By Ricky Zililo
Renowned boxing trainer Philip ‘Striker’ Ndlovu, who died on Thursday morning, received a deserved send-off at Lady Stanley Cemetery on Sunday.
Ndlovu succumbed to prostate cancer at his Ejingeni Flat in Makokoba suburb at the age of 66.
The mourners included an array of sports personalities, including former World Boxing Association Pan African heavyweight champion Thamsanqa Dube, Zimbabwe heavyweight champion Vincent Muziri, multi-Zimbabwe National Youth Games medalist Meluleki Ngulube, Nokuthula Tshabangu and football legend Zenzo Moyo.
Lawrence Zimbudzana, the Zimbabwe Boxing and Wrestling Control Board secretary, said Ndlovu’s legacy will live on, as the late trainer had contributed immensely to boxing and community development since his first involvement in the sport in 1971.
“This sendoff is truly humbling to us. Now it is up to us to carry his (Ndlovu) legacy and the best way to remember him is to take the sport forward. Judging by the turnout at this service, it truly shows that Ndlovu was a hero and made an impact in people’s lives,” said Zimbudzana.
Sports and Recreation Commission’s (SRC) provincial coordinator for Bulawayo Metropolitan Province Sam Dzvimbu challenged Ndlovu’s protégé, Dube to consider using the experience he got from the late trainer to assist up and coming boxers.
“Striker was a pot of wisdom among boxing administrators. When the Zimbabwe National Youth Games started in 2003, most boxers were from Tshaka Youth Centre throughout the yearly editions, where Striker coached. Bulawayo dominated the games, coming either first or second, with most medals being from boxing.
“We will miss him, but his works are evident among us. I’m quite sure that his former boxers will continue his work. The challenge is on you Thamsanqa (Dube), given the ample time he had for you, trained you and you went on to win the continental title because of his works, you should also reciprocate what Striker did for you by training youngsters,” said Dzvimbu.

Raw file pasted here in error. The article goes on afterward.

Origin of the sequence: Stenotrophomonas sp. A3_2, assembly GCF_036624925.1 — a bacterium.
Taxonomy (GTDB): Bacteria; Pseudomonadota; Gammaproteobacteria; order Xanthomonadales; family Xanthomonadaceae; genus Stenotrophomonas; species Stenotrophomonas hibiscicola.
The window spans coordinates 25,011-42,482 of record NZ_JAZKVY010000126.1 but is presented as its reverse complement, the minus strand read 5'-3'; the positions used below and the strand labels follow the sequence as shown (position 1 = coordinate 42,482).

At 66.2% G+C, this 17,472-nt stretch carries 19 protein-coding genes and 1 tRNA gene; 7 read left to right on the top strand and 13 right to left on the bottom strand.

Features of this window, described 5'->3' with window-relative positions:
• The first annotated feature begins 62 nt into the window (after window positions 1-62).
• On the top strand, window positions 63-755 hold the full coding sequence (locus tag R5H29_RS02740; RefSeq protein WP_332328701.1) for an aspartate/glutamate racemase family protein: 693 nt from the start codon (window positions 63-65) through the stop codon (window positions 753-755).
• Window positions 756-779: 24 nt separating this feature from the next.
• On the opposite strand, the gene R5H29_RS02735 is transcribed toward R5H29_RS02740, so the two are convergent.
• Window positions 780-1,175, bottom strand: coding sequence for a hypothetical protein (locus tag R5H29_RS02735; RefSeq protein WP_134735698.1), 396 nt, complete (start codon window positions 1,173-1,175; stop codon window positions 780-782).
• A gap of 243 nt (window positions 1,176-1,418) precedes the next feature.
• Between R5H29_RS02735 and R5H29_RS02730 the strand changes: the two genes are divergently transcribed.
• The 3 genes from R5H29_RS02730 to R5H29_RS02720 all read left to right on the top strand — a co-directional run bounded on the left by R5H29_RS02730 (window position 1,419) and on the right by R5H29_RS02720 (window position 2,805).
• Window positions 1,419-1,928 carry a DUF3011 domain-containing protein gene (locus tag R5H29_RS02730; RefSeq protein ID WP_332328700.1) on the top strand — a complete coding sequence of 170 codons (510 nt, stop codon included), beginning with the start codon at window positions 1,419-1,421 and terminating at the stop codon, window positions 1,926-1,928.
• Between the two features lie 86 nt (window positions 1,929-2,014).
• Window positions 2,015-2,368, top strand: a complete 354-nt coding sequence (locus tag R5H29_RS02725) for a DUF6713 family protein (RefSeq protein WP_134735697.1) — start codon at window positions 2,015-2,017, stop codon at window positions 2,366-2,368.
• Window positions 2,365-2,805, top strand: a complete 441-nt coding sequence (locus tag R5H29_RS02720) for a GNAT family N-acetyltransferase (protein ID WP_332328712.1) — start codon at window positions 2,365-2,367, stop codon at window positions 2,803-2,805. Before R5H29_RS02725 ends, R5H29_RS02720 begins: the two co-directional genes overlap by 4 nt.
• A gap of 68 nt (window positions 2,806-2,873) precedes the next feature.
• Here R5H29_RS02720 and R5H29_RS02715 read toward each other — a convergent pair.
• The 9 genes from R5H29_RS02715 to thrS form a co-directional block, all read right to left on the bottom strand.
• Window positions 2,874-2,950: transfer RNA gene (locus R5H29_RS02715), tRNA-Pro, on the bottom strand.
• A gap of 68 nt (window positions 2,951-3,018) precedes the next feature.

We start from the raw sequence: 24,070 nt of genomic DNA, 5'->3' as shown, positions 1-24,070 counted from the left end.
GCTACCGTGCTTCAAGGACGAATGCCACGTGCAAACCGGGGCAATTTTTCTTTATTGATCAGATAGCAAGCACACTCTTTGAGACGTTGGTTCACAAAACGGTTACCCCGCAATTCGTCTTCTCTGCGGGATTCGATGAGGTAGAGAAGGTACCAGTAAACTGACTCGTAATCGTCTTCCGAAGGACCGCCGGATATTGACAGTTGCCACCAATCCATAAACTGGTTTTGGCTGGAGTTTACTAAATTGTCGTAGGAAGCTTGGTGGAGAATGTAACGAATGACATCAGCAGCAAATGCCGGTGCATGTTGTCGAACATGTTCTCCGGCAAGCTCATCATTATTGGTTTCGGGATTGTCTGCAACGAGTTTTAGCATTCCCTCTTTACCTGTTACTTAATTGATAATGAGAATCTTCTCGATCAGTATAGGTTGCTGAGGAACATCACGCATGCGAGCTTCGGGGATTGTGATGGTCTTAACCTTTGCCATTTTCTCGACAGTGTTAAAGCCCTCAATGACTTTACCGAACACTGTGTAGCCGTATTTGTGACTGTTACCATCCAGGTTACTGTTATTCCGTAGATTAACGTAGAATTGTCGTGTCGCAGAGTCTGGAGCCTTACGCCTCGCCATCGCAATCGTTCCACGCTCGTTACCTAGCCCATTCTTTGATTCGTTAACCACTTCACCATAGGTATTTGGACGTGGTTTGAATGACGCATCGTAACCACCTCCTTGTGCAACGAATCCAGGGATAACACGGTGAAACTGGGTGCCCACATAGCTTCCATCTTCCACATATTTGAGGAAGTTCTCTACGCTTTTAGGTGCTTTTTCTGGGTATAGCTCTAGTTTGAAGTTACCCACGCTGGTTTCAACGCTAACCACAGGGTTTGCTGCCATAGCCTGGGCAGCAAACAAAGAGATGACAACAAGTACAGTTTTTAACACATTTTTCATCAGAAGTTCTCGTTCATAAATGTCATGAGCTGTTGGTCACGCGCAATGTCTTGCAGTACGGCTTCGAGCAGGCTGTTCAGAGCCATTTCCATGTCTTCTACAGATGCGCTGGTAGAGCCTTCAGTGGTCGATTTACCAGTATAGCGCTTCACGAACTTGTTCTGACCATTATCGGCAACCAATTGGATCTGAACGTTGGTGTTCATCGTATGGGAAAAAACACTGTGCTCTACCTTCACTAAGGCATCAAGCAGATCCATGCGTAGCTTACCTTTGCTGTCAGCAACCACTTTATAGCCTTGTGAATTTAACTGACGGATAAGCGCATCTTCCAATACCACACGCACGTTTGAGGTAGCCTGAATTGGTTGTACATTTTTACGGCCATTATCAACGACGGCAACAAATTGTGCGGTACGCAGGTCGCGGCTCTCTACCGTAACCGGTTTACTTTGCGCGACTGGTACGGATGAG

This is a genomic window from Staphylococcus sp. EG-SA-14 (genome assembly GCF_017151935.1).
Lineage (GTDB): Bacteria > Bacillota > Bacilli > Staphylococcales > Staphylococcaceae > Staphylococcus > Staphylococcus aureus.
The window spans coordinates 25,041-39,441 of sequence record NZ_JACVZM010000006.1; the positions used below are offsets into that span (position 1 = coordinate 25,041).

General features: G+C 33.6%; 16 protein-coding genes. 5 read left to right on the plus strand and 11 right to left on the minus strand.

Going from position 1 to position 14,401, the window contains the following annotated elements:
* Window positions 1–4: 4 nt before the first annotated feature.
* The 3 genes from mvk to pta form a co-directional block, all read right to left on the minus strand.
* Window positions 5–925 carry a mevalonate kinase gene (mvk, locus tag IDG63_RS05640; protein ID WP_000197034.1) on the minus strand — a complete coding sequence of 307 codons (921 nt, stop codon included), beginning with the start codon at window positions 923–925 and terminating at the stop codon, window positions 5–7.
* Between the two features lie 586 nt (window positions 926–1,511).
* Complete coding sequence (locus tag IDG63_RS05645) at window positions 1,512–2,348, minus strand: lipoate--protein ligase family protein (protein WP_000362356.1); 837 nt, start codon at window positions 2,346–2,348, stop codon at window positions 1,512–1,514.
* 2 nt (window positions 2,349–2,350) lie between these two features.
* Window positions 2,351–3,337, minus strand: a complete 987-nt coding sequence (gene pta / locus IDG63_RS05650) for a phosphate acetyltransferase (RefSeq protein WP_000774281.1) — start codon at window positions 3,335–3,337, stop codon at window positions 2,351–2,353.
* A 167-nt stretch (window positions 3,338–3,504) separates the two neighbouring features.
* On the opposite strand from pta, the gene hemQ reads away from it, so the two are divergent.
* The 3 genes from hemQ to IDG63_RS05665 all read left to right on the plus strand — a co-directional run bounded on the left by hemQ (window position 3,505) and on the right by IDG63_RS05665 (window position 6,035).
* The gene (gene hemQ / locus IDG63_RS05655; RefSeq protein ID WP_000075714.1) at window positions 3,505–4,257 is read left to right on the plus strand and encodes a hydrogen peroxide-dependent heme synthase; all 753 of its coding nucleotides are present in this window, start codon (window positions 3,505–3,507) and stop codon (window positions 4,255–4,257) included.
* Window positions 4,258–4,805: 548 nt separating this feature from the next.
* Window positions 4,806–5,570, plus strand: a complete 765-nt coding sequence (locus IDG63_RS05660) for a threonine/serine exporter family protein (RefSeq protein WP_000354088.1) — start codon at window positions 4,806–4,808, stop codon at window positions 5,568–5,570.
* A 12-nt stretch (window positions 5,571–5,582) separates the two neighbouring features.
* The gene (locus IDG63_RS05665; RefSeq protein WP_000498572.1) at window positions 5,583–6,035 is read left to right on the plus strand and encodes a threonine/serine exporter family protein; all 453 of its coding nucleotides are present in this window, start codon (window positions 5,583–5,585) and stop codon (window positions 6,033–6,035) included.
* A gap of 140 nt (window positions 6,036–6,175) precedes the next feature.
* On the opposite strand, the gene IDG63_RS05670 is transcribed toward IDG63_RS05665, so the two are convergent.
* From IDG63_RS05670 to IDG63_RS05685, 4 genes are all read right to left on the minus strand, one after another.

Lovemore Dube, the Sports Journalist Association, Southern Region (SpojaSR), who worked with Ndlovu as a promoter in the 1990s, said he was hurt that the trainer died a poor man.
He recalled the opportunities Ndlovu presented to local boxers, some of who went on to fight for Commonwealth titles.
“Through our promotions with Ndlovu responsible for the technical side, we gave boxers a platform to excel. We had Sipho Moyo (late) fighting for Commonwealth title in London, Tshabangu also got that opportunity. A number of champions, who include Thamsanqa Dube, Zimbabwe heavyweight champion Vincent Muziri, Ambrose Mlilo, Mordecai Donga and Fredrick Chisoro coming from Tshaka Youth Centre being trained by Ndlovu.
“In the amateur ranks, there are more than a dozen boxers that Ndlovu groomed, among them Maqhawe Ndlovu, Ntando Sibanda and Meluleki Ngulube, who has a unique boxing story in the sense that from primary school to Form 4, he participated in the National Youth games and won accolades.
“Striker died a poor man because he was honest in discharging his duties. He was a champion for fairness at a time some promoters were cheating by using weak boxers to promote their preferred fighters in order to get higher rankings. But Striker lived an honest life, loved boxing, church and smartness,” said Dube. The Chronicle